Oh Me oh My! It’s a while since I’ve posted a review. I’ve read quite a lot lately but haven’t written or published a review of any of them. So I’ve decided to pick one of the latest books I’ve read. Breakfast at Tiffany’s.
It’s not exactly what I expected. Although, saying that I didn’t know what I actually expected. I haven’t watched the film and had no idea what the book and the film was about apart from a girl/woman called Holly Golightly. That’s all I knew. But still, it wasn’t what I expected. I think it was because I’d labelled the book/film a ‘classic’ in my head so my expectations were high. It’s not that I didn’t enjoy it – I did. But if it wasn’t so famous then I may not have read it. If I’d have just gone on the blurb then I probably would have put it back onto the shelf. It’s generally not my kind of book that I like to read.
That being said, I did enjoy it. It was straightforward and easy to read and the characters were interesting because as it’s a fairly short read Capote doesn’t fill in too much about the characters and their pasts, making them more…intriguing.
Holly Golighty, of course, was particularly intriguing, and thinking about the novella afterwards and about her character in general, I think deep down she was a little unsure of herself. Outwardly, in the way she acted dancing in the street to her sublimely chic dress, she was very sure of herself. Supremely confident, perhaps playing on her young age to win people – men – over. But something about her screamed that deep down she was a lost little girl in New York. I haven’t read any reviews or papers on the novella so this may be just repetition to people who know the book well, but that’s the impression I got.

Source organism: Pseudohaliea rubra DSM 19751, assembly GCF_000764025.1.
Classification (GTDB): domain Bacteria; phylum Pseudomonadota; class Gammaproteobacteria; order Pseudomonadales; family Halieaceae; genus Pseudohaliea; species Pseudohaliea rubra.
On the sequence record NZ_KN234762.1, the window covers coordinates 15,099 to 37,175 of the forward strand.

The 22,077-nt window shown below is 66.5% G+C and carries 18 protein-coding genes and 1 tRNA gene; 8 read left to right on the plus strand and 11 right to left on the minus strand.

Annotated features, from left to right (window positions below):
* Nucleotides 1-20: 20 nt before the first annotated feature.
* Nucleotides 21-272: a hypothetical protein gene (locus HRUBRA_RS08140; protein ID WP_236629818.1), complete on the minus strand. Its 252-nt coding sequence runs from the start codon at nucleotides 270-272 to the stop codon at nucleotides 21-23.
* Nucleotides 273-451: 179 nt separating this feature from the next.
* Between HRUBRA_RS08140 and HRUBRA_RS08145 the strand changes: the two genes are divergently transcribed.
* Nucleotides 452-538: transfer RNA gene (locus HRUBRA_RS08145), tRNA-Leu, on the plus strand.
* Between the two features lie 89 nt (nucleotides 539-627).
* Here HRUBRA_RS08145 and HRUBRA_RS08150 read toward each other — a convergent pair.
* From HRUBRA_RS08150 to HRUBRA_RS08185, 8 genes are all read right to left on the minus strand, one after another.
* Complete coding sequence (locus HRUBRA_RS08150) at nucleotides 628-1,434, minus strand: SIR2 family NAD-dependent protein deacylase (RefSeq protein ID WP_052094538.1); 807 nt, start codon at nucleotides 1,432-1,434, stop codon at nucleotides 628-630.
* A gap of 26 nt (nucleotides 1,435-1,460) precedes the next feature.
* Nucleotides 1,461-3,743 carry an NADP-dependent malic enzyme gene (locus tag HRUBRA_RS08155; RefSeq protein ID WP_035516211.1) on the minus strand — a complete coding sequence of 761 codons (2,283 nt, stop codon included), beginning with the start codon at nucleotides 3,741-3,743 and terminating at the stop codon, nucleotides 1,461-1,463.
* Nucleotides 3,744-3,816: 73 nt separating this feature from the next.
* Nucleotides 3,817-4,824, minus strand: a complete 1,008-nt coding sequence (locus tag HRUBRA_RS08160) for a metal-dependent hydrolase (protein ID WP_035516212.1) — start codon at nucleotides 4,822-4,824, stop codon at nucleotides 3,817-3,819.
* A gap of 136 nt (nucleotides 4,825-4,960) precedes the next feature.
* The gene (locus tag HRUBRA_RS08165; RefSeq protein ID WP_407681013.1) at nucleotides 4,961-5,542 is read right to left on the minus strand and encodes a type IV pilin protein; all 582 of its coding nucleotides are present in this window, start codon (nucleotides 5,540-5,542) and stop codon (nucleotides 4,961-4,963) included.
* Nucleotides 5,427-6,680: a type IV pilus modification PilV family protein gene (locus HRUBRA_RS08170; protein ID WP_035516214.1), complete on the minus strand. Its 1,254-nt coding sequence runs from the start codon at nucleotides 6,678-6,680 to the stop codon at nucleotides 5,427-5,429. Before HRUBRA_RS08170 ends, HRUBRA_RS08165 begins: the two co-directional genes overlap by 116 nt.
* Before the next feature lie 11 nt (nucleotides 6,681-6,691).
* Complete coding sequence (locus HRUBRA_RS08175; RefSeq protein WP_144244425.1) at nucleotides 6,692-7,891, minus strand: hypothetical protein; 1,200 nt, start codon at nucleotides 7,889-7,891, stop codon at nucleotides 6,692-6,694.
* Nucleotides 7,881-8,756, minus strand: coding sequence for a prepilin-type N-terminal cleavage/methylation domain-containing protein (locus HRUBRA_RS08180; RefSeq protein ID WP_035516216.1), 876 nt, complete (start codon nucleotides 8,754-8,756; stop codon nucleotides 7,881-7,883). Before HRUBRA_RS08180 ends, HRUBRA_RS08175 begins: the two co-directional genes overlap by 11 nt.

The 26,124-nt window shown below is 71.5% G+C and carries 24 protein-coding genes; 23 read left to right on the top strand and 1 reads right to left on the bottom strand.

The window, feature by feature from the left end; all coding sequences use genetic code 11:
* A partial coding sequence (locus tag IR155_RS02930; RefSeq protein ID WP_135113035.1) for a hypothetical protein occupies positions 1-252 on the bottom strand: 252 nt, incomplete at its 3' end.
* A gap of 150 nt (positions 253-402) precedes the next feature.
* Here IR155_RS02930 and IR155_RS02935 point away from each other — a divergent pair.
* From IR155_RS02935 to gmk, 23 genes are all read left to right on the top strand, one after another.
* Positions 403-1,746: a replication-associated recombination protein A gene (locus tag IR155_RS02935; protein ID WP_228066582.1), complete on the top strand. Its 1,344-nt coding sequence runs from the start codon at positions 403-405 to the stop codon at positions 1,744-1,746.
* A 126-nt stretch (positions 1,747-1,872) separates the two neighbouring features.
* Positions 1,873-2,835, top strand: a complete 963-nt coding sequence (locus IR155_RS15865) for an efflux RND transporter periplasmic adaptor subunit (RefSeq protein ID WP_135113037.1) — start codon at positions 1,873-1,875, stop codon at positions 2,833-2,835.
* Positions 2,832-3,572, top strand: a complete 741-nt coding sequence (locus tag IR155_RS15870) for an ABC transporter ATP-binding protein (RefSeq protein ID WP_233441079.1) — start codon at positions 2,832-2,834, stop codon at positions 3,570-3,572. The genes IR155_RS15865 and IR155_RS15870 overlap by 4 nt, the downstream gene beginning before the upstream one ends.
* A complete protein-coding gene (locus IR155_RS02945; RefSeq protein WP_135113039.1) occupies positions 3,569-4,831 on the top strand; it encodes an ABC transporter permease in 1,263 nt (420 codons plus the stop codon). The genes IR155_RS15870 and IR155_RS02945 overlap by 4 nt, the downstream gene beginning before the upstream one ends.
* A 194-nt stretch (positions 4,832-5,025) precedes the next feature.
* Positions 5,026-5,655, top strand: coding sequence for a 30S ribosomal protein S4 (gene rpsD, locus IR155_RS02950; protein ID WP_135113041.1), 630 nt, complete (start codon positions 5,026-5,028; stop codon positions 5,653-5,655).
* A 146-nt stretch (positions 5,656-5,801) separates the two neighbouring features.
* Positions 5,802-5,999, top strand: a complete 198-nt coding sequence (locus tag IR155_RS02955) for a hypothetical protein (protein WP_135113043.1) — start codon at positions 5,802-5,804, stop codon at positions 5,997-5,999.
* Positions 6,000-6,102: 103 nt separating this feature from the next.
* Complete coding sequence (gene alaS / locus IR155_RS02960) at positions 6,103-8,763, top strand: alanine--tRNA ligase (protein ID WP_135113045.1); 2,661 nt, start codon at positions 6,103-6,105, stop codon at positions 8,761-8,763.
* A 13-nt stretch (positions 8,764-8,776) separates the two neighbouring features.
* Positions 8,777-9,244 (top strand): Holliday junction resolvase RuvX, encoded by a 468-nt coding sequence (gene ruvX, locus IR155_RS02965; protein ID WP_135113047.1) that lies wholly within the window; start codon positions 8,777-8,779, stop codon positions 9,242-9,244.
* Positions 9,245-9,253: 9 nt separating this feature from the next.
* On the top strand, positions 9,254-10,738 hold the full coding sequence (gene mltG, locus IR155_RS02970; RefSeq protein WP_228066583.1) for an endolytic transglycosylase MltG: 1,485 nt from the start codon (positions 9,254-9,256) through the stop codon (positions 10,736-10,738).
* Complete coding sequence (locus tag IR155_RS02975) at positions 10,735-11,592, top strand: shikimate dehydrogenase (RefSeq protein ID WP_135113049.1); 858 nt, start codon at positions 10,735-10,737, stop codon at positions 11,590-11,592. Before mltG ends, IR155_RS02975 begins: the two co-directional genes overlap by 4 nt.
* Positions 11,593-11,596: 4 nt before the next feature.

Like Of Mice and Men, it portrays a similar theme of the American Dream. Holly’s dream is to be somebody, an effortless somebody. She doesn’t want to be an actress or anything like that, she seems to just want to be ‘known’. While, whether she wants to admit it to herself or not, she wants to be loved and be in love. I believe that she sees herself as an independent woman, but in essence, she doesn’t want to be – at least not forever. Again, I don’t know if this is the general consensus or not, but it’s the sense I get from the story.
So that’s a bit about Holly. The story itself is tightly written without any extraneous details or phrases. Again as I’ve said the story isn’t something I would normally pick up and, shamefully, I was driven to read it partially due to its classic film interpretation. But on the whole, I did enjoy it. I can’t say that I was blown away by it, and I would only give it 3 out of 5 ‘stars’.
However, it is well worth a go as a sample of American literature, and the array of characters squeezed into this short novel does make for interesting reading.